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The Design and Simulation of a Transport Protocol for Interactive Network Applications

Wade, Richard John (2000) The Design and Simulation of a Transport Protocol for Interactive Network Applications. PhD thesis, University of Leeds.


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The Internet is currently an IP datagram network, which uses the Transmission Control Protocol (TCP) for guaranteed data delivery. In addition to providing a reliable data transport layer, TCP aids the stability of a large scale internetwork through congestion detection and avoidance algorithms. Since TCP's inception in 1981, both the Internet and the applications which use it, have evolved. The result is a broad spectrum of data traffic, being transported by protocols which were developed twenty or more years previously. Increasingly, the traffic being carried over the Internet is part of an interactive client/server session, established between hosts on widely separated networks. The number of router hops between such hosts means that an aggressive transport protocol for application data may attempt to send data which exceeds the bottleneck capacity of a given network path. The result is packet loss which, for a guaranteed protocol, implies retransmission of data. Recent research has shown that currant implementations of TCP, based on the original TCP algorithms, are inappropriate for the transportation of modern Internet traffic. The thesis is concerned with the design, modelling, simulation and study, of an experimental transport protocol. We aim to address the issues face by current TCP implementations when transporting short, bursty, variable bit-rate, or bulk data in congested environments. In doing so, alternative methods of connection initialisation, flow control and congestion avoidance are implemented and simulated. Through simulation with bulk, variable bit-rate and live HTTP trace data, we show how our experimental protocol is able to deliver data with successful throughput comparable with currently implementations of TCP. Due to its modified startup and congestion avoidance algorithms, however, it does so with significantly reduced packet loss and overall packet transmissions.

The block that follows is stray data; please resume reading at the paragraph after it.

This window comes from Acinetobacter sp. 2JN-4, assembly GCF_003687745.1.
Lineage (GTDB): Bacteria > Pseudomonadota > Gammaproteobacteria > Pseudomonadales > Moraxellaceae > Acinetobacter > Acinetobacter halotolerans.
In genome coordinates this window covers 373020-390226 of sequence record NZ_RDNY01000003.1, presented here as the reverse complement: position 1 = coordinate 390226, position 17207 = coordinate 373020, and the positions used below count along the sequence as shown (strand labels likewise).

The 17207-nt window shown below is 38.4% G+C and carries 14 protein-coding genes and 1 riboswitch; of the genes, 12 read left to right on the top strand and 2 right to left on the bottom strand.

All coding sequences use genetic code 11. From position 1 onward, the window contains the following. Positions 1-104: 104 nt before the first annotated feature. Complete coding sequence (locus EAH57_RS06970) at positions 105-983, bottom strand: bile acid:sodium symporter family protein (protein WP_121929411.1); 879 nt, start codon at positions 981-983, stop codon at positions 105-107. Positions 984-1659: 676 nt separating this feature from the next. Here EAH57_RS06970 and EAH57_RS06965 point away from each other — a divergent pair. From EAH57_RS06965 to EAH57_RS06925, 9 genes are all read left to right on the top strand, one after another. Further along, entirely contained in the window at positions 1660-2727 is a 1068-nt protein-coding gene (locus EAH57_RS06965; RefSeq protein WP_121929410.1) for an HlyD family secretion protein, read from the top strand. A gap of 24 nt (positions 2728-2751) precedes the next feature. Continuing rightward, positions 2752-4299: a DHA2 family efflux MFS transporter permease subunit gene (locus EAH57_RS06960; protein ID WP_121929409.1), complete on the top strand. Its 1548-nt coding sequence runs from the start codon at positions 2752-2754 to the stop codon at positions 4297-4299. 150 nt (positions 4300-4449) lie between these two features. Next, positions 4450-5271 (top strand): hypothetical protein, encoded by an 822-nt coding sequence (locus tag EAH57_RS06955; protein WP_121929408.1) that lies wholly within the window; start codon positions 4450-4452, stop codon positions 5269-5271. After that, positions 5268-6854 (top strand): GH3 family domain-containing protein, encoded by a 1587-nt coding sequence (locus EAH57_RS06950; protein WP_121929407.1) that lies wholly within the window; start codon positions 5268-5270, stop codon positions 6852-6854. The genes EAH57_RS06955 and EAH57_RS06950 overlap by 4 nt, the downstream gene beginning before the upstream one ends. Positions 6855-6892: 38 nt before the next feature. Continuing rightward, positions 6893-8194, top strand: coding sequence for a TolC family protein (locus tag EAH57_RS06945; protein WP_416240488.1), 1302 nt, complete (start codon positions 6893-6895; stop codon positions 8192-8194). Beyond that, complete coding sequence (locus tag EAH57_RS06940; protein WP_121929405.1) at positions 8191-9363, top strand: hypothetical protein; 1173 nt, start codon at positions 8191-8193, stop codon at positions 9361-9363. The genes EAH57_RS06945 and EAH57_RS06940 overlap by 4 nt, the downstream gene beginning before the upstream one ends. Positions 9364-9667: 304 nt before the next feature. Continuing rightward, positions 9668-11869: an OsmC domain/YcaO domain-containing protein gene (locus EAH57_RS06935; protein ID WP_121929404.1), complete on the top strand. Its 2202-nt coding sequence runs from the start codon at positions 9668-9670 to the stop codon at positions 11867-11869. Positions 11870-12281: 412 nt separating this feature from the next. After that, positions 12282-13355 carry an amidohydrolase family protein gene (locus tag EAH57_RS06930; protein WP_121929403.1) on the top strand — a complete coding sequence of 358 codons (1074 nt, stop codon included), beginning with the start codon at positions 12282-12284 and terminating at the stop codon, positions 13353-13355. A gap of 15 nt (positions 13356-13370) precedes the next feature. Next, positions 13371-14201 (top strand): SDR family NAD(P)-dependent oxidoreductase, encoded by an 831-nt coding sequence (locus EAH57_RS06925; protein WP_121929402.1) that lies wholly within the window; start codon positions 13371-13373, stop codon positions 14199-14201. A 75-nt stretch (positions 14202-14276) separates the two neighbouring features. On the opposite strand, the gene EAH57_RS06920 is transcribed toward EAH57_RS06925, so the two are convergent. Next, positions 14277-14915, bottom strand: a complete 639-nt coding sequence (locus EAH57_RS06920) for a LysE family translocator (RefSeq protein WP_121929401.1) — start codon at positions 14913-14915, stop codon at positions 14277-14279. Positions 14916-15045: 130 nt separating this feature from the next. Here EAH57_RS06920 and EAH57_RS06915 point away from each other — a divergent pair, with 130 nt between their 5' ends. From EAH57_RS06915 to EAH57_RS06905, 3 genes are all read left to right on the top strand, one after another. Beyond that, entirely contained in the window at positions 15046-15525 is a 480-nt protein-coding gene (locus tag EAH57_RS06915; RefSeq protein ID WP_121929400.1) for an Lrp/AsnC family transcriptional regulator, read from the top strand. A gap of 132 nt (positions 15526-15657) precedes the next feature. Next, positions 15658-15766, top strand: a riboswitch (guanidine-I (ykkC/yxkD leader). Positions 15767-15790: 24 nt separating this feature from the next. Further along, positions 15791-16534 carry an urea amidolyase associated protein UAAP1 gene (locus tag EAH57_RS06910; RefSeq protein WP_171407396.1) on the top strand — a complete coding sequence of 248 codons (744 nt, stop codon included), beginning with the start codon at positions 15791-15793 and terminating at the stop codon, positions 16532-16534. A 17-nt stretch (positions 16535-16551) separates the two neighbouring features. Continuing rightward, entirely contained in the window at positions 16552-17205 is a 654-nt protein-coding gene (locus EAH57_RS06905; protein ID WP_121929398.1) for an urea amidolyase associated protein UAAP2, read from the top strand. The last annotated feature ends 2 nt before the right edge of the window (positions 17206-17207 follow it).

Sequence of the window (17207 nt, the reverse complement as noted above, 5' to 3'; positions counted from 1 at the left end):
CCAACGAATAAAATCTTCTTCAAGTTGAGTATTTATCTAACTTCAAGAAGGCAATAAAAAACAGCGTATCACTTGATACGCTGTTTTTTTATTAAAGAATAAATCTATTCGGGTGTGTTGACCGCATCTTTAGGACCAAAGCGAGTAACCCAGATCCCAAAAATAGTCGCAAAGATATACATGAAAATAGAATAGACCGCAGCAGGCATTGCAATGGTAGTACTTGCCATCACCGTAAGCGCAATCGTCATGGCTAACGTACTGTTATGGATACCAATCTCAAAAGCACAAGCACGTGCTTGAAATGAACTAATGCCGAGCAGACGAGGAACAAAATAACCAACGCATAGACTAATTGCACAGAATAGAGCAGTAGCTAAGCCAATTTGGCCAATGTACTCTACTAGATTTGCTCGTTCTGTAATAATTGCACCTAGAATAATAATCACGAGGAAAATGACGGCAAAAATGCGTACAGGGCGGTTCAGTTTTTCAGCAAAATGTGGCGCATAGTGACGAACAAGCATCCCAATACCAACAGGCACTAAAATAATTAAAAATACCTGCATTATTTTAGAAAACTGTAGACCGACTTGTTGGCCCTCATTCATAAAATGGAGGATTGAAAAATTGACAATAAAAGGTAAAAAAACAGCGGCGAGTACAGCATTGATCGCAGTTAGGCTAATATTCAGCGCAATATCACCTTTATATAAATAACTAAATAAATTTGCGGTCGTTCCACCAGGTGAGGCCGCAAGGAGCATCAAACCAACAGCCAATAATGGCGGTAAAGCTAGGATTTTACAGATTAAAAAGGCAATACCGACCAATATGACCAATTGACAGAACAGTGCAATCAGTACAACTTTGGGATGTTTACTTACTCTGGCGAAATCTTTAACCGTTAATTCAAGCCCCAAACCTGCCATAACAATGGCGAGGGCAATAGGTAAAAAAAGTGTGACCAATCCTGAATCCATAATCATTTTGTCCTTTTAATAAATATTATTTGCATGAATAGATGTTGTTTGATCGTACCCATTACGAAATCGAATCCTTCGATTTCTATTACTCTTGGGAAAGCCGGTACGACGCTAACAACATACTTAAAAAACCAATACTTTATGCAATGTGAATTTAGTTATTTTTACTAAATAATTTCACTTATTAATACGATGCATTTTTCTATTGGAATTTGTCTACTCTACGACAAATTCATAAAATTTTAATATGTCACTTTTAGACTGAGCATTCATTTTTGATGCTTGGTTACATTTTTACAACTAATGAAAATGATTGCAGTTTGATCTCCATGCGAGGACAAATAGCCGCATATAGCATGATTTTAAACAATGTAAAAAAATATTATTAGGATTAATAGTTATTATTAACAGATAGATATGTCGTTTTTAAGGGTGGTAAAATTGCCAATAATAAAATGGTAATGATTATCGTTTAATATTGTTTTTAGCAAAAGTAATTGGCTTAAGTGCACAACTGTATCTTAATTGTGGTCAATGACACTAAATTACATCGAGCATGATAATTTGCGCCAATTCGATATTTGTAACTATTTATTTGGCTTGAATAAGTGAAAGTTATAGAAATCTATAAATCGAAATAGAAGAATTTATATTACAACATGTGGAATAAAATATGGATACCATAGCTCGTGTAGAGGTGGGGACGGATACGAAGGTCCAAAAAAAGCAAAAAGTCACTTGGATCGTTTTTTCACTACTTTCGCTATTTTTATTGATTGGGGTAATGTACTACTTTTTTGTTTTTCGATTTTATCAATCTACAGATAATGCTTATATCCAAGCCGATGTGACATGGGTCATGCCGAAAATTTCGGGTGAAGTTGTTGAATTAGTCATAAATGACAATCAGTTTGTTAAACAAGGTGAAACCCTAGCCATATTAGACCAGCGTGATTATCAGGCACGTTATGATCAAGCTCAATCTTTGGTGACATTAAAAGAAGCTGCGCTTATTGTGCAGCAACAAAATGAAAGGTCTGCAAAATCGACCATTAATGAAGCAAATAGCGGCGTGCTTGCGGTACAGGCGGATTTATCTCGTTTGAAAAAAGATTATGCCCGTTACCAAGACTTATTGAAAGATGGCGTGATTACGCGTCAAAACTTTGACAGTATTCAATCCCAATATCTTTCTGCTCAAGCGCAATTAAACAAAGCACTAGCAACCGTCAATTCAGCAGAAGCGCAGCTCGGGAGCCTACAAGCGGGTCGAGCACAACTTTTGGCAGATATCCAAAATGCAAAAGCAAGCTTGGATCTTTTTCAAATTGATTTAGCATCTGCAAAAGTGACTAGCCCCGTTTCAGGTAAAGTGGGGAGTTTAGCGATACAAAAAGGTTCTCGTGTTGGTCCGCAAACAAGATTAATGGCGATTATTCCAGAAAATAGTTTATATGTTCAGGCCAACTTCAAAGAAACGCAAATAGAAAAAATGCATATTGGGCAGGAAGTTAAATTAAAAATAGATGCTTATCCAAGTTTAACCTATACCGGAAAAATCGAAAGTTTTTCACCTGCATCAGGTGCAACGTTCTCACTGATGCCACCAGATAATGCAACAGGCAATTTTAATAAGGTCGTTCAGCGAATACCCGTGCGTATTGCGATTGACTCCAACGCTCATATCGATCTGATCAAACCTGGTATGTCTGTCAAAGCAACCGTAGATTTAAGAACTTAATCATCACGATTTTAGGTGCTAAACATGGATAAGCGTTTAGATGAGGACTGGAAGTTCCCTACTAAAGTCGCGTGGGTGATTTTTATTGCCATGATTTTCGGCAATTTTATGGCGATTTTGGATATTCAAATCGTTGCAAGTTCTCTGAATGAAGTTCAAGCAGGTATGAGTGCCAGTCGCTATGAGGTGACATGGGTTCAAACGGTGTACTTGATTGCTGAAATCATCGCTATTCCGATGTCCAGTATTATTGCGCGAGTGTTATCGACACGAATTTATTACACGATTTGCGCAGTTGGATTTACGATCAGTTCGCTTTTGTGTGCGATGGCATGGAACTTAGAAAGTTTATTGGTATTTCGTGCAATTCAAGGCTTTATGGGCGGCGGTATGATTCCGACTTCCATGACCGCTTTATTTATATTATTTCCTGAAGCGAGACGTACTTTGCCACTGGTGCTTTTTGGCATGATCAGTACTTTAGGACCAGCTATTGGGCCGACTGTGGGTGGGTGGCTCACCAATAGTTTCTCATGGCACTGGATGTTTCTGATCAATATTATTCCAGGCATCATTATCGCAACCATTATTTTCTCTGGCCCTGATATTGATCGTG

Item Type: Thesis (PhD)
Additional Information: Supplied directly by the School of Computing, University of Leeds.
Academic Units: The University of Leeds > Faculty of Engineering (Leeds) > School of Computing (Leeds)
Identification Number/EthosID: uk.bl.ethos.529123
Depositing User: Dr L G Proll
Date Deposited: 01 Mar 2011 15:12
Last Modified: 07 Mar 2014 11:23
URI: http://etheses.whiterose.ac.uk/id/eprint/1290

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